God and Chuck

The TV show Supernatural, now in its fourteenth season, has a cult following. The show follows the adventures of two brothers, Sam and Dean Winchester, as they fight supernatural forces of all varieties. The show’s enduring popularity says something about our culture—namely, that the supernatural is still of interest to people. Despite what voices in the New Atheist movement say, many people still think that there is much more to this world than simply matter. But this doesn’t necessarily mean that people are thinking correct thoughts about the supernatural.

In this scene, Sam and Dean meet God (or “Chuck” as he is called).

God According to Chuck
This scene illustrates how many people view God. He’s like Chuck. God just wants to be known as a normal guy. He doesn’t necessarily want to be Lord. He’s just there to lend a helping hand.

The scene also expresses how many people feel let down by God. At one point Sam remarks, “I prayed, but I don’t know if they got lost in the spam. . .?” We often wonder, Is God really listening? Is he really out there? Dean asks where God was when all the bad things were happening. He says, “You were, I don’t know, writing books, going to fan conventions. Were you even aware or did you just tune it out?” It’s a question many of us ask, Does God really care? Is he too busy basking in his worshippers’ praise to care about my needs?

Perhaps what is most interesting is that in the show, God is not necessarily the most powerful or wise being in the universe. Chuck remarks to Dean, “I was so sure if I kept stepping in, teaching, punishing, these beautiful creatures that I created would grow up. But it only stayed the same.” Chuck was so sure, but things didn’t work out like he thought.

Chuck is often portrayed in the show as fumbling, surprised, and unsure of what to do. He gets stressed out. He learns things. He makes errors. In fact, he even acknowledges at one point that he isn’t a very good writer. In another episode, he confesses to Lucifer (his supposed son) that he hated himself and took it out on Lucifer. Chuck hasn’t really been a great father.

All of this amounts to a God who is loving, like a nice grandfather in the sky who lends a helping hand when he’s not busy with other things. He is powerful and wise (though not absolutely), but it has taken a long time for him to become wise and he’s still not perfect. He’s not necessarily in absolute control of the world either. His rule is in constant threat and he needs the help of others to maintain control. While it’s good that people are thinking about God, it’s clear that our ideas about God are pretty muddled.

God According to Scripture
What we think about God is crucial for what we think about everything else. As A. W. Tozer put it, “What comes into our minds when we think about God is the most important thing about us.”¹ It’s important to think right thoughts about God, because we will become like whatever we worship. You often hear people saying things like “My God would never judge anyone for their choices,” or “My God just accepts everybody as they are.” The trouble is that we have made God in our image, and when we make God in our image instead of allowing God to form us into his, our god ends up looking a lot like us.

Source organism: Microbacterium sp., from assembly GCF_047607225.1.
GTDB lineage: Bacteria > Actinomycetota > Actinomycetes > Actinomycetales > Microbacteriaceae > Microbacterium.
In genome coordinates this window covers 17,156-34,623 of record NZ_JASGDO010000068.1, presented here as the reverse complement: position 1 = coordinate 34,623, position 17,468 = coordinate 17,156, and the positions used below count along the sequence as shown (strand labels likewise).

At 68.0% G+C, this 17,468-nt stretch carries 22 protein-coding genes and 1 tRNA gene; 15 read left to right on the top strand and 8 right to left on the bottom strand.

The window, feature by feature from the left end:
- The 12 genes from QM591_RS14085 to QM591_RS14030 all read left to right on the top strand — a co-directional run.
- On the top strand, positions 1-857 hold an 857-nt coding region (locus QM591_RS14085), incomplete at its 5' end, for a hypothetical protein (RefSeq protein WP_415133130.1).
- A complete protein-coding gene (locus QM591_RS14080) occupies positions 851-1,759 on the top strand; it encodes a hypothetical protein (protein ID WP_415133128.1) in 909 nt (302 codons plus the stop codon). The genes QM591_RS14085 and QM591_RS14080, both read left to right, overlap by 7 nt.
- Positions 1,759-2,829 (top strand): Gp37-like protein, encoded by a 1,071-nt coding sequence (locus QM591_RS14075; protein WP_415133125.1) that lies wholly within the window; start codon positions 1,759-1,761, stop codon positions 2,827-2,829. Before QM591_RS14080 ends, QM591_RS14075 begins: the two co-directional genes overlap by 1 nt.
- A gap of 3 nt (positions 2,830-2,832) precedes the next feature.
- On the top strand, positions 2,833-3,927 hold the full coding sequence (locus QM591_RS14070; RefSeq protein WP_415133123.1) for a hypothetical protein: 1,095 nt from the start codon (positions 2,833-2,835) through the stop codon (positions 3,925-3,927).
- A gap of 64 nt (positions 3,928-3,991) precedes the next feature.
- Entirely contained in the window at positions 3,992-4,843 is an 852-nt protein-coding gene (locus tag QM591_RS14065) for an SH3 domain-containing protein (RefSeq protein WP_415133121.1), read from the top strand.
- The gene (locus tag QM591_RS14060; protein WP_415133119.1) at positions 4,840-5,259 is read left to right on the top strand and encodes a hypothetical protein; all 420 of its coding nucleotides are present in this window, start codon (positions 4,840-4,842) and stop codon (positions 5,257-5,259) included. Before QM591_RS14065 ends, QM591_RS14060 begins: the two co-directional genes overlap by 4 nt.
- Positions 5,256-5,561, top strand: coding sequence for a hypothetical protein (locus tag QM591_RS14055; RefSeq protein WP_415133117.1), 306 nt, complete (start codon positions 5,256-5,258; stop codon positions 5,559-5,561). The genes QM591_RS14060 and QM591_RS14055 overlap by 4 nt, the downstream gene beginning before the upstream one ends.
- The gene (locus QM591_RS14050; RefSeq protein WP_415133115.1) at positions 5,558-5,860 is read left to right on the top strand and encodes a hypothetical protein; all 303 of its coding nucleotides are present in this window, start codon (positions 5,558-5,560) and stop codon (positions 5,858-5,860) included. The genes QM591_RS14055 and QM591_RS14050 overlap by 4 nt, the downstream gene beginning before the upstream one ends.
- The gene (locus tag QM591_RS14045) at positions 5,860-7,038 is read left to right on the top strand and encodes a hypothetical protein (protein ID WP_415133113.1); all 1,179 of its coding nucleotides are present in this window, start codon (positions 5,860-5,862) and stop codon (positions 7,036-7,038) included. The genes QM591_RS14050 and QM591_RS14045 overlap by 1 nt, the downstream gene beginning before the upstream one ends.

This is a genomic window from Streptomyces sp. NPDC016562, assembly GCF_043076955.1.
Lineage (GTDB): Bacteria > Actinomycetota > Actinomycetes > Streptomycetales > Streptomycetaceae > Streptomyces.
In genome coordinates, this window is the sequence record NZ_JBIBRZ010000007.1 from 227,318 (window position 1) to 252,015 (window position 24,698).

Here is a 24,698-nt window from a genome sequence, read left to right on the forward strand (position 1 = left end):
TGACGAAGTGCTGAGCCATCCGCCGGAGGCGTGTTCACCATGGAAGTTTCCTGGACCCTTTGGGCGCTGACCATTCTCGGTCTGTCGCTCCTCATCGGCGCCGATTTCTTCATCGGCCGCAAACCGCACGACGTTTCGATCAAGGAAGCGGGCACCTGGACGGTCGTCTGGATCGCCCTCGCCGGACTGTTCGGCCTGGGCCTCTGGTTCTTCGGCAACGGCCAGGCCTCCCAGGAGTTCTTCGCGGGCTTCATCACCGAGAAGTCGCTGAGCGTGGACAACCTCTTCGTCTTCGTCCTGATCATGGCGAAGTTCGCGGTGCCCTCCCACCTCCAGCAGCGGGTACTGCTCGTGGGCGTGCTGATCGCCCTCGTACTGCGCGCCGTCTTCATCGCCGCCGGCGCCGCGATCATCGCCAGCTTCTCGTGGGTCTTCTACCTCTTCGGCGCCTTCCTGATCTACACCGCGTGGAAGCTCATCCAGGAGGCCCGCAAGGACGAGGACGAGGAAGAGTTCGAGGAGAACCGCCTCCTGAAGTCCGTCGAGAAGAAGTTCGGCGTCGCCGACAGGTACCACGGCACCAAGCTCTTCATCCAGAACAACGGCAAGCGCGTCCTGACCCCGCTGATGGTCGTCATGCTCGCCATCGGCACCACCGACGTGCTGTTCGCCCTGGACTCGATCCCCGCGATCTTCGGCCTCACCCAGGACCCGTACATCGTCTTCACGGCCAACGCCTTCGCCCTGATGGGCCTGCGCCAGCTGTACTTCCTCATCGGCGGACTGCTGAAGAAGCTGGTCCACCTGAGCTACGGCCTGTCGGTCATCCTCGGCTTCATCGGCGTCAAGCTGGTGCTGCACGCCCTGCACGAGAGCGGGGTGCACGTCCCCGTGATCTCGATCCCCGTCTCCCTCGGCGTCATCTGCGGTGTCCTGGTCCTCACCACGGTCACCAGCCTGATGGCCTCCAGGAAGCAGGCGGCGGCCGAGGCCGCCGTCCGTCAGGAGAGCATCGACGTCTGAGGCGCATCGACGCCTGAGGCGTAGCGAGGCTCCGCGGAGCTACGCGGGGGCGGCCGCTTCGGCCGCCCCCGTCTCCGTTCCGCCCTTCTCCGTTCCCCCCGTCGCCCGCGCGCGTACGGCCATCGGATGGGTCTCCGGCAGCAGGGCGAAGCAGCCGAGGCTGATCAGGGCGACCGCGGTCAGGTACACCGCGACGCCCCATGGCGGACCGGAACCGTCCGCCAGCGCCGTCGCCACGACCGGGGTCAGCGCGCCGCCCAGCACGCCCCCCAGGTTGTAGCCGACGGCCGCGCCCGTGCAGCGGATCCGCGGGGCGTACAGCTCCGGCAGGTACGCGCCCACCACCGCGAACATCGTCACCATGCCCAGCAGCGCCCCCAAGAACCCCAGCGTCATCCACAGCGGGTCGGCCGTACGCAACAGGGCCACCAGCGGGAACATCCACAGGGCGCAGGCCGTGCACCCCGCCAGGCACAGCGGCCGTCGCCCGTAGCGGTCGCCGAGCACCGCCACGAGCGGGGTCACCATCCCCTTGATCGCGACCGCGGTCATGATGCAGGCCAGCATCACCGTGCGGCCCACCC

Scripture reveals a God who is all-powerful (Jeremiah 32:17) and all-knowing (Romans 11:33). He does not learn along with the world. He knows the end from the beginning (Isaiah 46:10). Scripture also reveals a God who is not distant. Although God’s relationship with man was broken in the fall (Genesis 3), he did not abandon humanity. His presence came to dwell with Israel (who was to be a light to the nations) in the tabernacle and then the temple. In the New Testament, God’s presence comes to dwell with us in Jesus (John 1:14); and now, God has left his presence through his Holy Spirit in the witness of the church (John 14:16-20). God never left. His rule is never in jeopardy. In fact, Satan can do only what God allows him to do (Job 1:12). Although sin and darkness seem to rule the day, God remains the king of this world, and he will one day set things right.

We have yet to say anything about God’s lovingkindness, faithfulness, justice, goodness, grace, or mercy. But this isn’t the place for an exposition on the character and nature of God. Knowing God is a lifetime pursuit. However, this quick review shows that God and Chuck are really two very different beings.

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Ben Keiser

Ben Keiser is a writer, teacher, and student of theology, whose chief interests include biblical theology of heaven and earth, C. S. Lewis, and early Christianity in the first three centuries. Ben has a Master of Arts in Theological Studies from Liberty University. He resides in Colorado where you can often find him hiking in the mountains.